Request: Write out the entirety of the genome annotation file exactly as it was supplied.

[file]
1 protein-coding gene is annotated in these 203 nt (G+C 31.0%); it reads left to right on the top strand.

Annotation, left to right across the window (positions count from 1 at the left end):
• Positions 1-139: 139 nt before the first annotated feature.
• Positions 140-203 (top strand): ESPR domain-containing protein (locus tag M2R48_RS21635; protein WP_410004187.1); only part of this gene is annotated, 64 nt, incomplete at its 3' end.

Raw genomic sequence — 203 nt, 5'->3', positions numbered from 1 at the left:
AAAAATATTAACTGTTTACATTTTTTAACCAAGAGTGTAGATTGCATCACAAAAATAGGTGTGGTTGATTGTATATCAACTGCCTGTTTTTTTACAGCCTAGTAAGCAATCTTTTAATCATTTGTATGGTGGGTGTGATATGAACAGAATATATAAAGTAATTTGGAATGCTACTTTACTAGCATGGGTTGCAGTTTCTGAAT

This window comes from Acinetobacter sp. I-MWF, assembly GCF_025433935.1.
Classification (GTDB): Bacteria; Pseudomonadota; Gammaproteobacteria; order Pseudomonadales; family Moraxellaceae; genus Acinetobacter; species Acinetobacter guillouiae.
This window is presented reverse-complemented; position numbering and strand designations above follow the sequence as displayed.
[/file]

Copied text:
1 protein-coding gene is annotated in these 203 nt (G+C 31.0%); it reads left to right on the top strand.

Annotation, left to right across the window (positions count from 1 at the left end):
• Positions 1-139: 139 nt before the first annotated feature.
• Positions 140-203 (top strand): ESPR domain-containing protein (locus tag M2R48_RS21635; protein WP_410004187.1); only part of this gene is annotated, 64 nt, incomplete at its 3' end.

Raw genomic sequence — 203 nt, 5'->3', positions numbered from 1 at the left:
AAAAATATTAACTGTTTACATTTTTTAACCAAGAGTGTAGATTGCATCACAAAAATAGGTGTGGTTGATTGTATATCAACTGCCTGTTTTTTTACAGCCTAGTAAGCAATCTTTTAATCATTTGTATGGTGGGTGTGATATGAACAGAATATATAAAGTAATTTGGAATGCTACTTTACTAGCATGGGTTGCAGTTTCTGAAT

This window comes from Acinetobacter sp. I-MWF, assembly GCF_025433935.1.
Classification (GTDB): Bacteria; Pseudomonadota; Gammaproteobacteria; order Pseudomonadales; family Moraxellaceae; genus Acinetobacter; species Acinetobacter guillouiae.
This window is presented reverse-complemented; position numbering and strand designations above follow the sequence as displayed.